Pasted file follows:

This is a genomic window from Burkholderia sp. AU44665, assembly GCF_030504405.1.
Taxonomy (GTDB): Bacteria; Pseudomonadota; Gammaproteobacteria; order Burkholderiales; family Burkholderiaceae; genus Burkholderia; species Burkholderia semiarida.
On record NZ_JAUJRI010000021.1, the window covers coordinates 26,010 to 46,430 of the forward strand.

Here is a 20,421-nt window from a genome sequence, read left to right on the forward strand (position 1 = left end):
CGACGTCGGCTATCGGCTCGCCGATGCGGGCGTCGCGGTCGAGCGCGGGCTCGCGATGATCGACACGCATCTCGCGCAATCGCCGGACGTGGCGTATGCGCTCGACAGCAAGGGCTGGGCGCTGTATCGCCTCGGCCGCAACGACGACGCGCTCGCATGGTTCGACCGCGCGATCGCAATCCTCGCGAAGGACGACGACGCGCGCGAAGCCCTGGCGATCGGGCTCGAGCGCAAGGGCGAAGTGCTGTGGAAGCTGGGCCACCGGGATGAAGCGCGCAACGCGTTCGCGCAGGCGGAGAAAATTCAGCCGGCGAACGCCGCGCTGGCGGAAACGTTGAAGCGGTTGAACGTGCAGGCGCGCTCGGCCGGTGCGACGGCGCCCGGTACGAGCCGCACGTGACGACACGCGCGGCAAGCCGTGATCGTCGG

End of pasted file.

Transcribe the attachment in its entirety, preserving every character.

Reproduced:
This is a genomic window from Burkholderia sp. AU44665, assembly GCF_030504405.1.
Taxonomy (GTDB): Bacteria; Pseudomonadota; Gammaproteobacteria; order Burkholderiales; family Burkholderiaceae; genus Burkholderia; species Burkholderia semiarida.
On record NZ_JAUJRI010000021.1, the window covers coordinates 26,010 to 46,430 of the forward strand.

Here is a 20,421-nt window from a genome sequence, read left to right on the forward strand (position 1 = left end):
CGACGTCGGCTATCGGCTCGCCGATGCGGGCGTCGCGGTCGAGCGCGGGCTCGCGATGATCGACACGCATCTCGCGCAATCGCCGGACGTGGCGTATGCGCTCGACAGCAAGGGCTGGGCGCTGTATCGCCTCGGCCGCAACGACGACGCGCTCGCATGGTTCGACCGCGCGATCGCAATCCTCGCGAAGGACGACGACGCGCGCGAAGCCCTGGCGATCGGGCTCGAGCGCAAGGGCGAAGTGCTGTGGAAGCTGGGCCACCGGGATGAAGCGCGCAACGCGTTCGCGCAGGCGGAGAAAATTCAGCCGGCGAACGCCGCGCTGGCGGAAACGTTGAAGCGGTTGAACGTGCAGGCGCGCTCGGCCGGTGCGACGGCGCCCGGTACGAGCCGCACGTGACGACACGCGCGGCAAGCCGTGATCGTCGG